NordVPN has plugged a hole in the company's payment platform which leaked sensitive customer data.
As reported by The Register, the vulnerability was made public on HackerOne in February, a bug bounty platform in which researchers can privately disclose security issues to vendors in return for credit and financial rewards.
Disclosed by a researcher under the name "dakitu" and issued a "high" severity score of 7 - 8.9, the Insecure Direct Object Reference (IDOR) vulnerability could be triggered by sending an HTTP POST request to the nordvpn.com domain.
Without any form of authentication, a request sent to the website's API would return a string of user information. A test account was used to pingback information including email addresses, payment merchant records, URLs, products purchased, and amounts paid.
By changing the user ID, the bug could potentially be used to view other profile information and datasets.
A NordVPN spokeswoman told ZDNet:
"We have confirmed with our tech team that the issue was disclosed on H1 only after evaluating that no data had been exploited. The vulnerability was isolated to three small payment providers and possible to exploit only within a limited timeframe. Third-party requests to automatically generate IDs have always been rate-limited. Over the period when the vulnerability existed, our detection system did not indicate any suspicious behavior.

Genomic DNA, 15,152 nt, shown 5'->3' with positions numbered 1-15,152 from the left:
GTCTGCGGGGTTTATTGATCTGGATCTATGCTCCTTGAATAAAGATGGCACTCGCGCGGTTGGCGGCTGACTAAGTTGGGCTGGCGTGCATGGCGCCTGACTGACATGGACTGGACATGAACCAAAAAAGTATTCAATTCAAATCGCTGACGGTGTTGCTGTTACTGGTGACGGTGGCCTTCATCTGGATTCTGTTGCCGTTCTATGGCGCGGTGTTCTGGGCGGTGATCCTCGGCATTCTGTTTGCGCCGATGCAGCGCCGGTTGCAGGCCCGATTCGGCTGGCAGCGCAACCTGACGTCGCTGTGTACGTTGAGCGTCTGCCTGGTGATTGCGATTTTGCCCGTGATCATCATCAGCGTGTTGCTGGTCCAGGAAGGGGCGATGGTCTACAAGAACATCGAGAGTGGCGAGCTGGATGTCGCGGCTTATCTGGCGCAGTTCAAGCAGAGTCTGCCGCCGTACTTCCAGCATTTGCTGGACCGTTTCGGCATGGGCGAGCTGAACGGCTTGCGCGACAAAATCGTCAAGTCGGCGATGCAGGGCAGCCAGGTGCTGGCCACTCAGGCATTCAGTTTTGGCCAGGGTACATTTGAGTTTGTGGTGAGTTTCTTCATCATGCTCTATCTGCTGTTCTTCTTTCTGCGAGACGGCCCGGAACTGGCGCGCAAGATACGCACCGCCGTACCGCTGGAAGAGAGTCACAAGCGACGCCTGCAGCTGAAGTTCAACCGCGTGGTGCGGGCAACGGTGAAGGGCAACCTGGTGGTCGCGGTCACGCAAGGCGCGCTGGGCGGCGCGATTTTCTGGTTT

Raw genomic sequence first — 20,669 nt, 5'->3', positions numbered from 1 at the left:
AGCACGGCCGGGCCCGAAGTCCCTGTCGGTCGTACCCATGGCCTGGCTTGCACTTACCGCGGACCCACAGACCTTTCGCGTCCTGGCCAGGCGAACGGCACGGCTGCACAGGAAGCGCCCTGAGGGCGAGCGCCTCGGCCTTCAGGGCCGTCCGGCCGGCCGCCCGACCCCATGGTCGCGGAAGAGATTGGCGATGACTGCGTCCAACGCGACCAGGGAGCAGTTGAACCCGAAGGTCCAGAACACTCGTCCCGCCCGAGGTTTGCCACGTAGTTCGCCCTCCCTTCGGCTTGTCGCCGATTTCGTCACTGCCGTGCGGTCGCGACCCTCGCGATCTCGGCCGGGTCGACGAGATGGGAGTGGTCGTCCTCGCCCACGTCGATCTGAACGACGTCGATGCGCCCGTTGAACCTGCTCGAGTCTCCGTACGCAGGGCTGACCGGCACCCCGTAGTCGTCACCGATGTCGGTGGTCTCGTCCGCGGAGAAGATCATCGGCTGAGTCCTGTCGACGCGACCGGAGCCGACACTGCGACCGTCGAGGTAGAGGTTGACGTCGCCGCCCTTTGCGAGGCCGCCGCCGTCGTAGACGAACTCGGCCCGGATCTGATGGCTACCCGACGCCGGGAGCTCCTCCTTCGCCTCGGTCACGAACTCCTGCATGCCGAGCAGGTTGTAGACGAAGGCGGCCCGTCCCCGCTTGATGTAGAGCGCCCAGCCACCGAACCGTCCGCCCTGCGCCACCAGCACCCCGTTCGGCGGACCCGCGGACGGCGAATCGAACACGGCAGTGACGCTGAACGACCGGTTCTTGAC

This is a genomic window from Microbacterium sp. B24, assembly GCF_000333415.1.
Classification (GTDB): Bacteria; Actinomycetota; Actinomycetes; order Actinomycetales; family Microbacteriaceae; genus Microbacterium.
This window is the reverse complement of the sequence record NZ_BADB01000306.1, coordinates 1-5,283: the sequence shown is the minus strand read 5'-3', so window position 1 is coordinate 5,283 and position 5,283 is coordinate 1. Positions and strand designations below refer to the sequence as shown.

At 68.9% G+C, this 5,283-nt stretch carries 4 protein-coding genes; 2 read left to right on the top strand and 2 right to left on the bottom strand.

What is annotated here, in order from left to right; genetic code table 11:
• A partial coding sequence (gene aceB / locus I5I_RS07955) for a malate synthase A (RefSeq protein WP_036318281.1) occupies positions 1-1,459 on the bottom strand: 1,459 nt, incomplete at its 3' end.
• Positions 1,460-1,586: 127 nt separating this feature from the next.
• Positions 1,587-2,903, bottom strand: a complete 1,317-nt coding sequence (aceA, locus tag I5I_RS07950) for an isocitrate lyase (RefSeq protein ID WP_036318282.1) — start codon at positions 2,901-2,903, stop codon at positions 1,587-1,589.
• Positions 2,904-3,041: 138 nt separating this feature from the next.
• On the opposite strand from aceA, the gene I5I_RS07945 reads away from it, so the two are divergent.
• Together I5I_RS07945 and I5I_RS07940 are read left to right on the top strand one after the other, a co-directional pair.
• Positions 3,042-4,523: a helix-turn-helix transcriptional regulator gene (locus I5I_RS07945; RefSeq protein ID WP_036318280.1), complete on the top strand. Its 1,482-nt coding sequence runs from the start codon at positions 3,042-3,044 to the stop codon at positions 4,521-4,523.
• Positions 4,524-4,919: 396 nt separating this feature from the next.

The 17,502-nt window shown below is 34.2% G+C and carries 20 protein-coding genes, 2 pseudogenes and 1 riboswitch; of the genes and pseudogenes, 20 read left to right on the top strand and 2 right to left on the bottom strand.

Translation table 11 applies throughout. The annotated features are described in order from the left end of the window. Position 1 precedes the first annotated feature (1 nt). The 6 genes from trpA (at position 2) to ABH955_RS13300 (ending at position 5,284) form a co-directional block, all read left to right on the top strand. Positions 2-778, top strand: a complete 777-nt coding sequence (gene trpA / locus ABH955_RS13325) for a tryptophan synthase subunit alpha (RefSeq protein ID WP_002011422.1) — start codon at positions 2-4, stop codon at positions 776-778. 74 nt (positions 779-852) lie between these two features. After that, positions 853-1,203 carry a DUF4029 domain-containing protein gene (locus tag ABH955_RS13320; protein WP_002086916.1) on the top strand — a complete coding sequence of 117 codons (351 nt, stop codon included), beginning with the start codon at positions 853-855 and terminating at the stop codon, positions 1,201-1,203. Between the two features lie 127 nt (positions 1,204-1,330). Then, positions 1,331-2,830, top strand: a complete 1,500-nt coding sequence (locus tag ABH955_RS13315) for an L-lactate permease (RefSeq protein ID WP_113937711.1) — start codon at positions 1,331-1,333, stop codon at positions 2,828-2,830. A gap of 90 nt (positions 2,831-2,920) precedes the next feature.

We are very happy about the bug bounty program. Because of it, we are able to fix issues before they can actually be exploited."
The vulnerability was patched in December and dakitu was awarded a $1,000 bug bounty.
At the same time, a separate bug bounty was also resolved in the NordVPN platform. Researcher th3pr0xyb0y disclosed a rate-limiting issue on NordVPN's forgotten password page, in which there was no limit in place for password requests.
A $500 bug bounty was awarded for the second security issue.
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Last year, the VPN service revealed a data breach at one of its data centers, caused by a remote management system belonging to a third-party data center provider.
NordVPN did not know it existed until a cyberattacker obtained access, but given the severity of the issue -- as VPN services rely on user trust and data protection to be successful -- the company immediately terminated its data center rental contract and took its business elsewhere.
Previous and related coverage
- Iranian hackers have been hacking VPN servers to plant backdoors in companies around the world
- How to choose the VPN that's right for you
- NordVPN review: Revamping security practices, but still useful
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